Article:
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Dyslexia is a specific learning disability in reading. Kids with dyslexia have trouble reading accurately and fluently. They may also have trouble with reading comprehension, spelling and writing. This overview can answer many of your basic questions, you’ll gain a lot of knowledge about your child’s challenges with reading—and about the many ways, you can help her succeed at school and in life. It can also lead you to more in-depth information about this common learning issue. If you’re concerned your child may have dyslexia, here are some steps you can take. And if you’ve just gotten a dyslexia diagnosis or school identification, learn what you can do next.
What Dyslexia Is?
Dyslexia is a lifelong condition that makes it difficult for people to read. It’s the most common learning issue, although it’s not clear what percentage of kids have it. Some experts believe the number is between 5 and 10 percent. Others say as many as 17 percent of people show signs of reading issues. The reason for the wide range is that experts may define dyslexia in different ways. It is mainly a problem with reading accurately and fluently. Kids with dyslexia may have trouble answering questions about something they’ve read. But when it’s read to them, they may have no difficulty at all. It can create difficulty with other skills, however. These include: Reading comprehension, Spelling, Writing, and Math.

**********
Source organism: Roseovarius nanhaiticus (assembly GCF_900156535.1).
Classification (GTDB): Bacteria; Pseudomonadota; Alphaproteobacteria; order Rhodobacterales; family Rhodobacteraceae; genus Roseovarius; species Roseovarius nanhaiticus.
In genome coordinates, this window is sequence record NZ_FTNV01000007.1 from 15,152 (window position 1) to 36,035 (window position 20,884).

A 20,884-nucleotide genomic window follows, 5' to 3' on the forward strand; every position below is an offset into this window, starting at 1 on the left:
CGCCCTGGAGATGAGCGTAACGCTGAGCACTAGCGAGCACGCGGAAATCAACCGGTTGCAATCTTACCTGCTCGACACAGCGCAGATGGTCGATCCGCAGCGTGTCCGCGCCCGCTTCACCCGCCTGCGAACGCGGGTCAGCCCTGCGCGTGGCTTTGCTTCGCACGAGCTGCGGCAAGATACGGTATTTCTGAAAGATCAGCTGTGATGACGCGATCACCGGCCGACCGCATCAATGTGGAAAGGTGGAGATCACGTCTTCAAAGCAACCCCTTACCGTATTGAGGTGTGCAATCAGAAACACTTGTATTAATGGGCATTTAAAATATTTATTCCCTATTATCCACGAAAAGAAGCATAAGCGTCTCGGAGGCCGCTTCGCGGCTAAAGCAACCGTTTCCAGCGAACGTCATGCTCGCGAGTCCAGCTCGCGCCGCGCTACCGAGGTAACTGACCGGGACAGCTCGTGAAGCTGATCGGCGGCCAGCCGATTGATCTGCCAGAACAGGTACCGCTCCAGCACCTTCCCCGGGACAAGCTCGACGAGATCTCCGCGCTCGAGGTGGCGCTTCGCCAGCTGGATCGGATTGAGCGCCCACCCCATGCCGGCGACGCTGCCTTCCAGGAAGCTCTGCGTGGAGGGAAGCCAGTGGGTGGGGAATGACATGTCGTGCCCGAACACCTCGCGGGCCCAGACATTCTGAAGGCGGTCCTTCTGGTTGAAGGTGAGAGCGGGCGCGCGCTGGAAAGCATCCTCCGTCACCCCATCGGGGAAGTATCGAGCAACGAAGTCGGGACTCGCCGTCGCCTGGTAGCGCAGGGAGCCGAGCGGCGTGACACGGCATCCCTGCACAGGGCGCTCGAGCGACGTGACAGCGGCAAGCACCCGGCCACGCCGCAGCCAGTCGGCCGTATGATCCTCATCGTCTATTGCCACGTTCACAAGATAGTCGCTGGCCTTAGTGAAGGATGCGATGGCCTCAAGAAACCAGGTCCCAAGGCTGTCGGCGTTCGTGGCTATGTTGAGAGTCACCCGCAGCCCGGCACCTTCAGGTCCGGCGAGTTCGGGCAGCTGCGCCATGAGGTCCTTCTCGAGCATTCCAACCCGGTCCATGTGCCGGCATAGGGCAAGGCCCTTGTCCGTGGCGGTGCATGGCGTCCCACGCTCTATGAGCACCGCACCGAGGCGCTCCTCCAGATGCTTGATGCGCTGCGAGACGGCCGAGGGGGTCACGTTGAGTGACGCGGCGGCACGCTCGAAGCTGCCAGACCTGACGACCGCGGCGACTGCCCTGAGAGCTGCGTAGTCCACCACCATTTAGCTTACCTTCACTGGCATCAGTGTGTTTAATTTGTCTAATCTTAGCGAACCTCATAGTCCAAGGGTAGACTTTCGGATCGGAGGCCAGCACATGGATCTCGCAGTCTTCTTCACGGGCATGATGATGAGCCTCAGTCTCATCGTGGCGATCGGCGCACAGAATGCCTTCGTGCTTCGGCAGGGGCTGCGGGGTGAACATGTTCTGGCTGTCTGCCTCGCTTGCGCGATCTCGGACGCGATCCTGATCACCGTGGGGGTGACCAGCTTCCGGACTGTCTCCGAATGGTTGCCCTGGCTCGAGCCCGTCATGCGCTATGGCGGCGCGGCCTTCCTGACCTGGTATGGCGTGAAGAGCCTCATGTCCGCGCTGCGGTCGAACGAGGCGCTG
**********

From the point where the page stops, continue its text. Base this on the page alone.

People sometimes believe dyslexia is a visual issue. They think of it as kids reversing letters or writing backwards. But dyslexia is not a problem with vision or with seeing letters in the wrong direction.
It’s important to know that while dyslexia impacts learning, it’s not a problem of intelligence. Kids with this issue are just as smart as their peers. Many people have struggled with dyslexia and gone on to have successful careers. That includes a long list of actors, entrepreneurs and elected officials.
If your child has dyslexia, she won’t outgrow it. But there are supports, teaching approaches and strategies to help her overcome her challenges.
Signs and Symptoms
Dyslexia impacts people in varying degrees, so symptoms may differ from one child to another. A key sign of dyslexia in kids is trouble decoding words. This is the ability to match letters to sounds and then use that skill to read words accurately and fluently. One reason kids have difficulty decoding is that they often struggle with a more basic language skill called phonemic awareness. This is the ability to recognize individual sounds in words. Trouble with this skill can show up as early as preschool.
In some kids, dyslexia isn’t picked up until later on, when they have trouble with more complex skills. These may include grammar, reading comprehension, reading fluency, sentence structure and more in-depth writing.
One potential sign of dyslexia is when kids avoid reading, both out loud and to themselves. Kids may even get anxious or frustrated when reading. This can happen even after they’ve mastered the basics of reading. Signs of dyslexia can look different at different ages. Here are some examples of signs of dyslexia.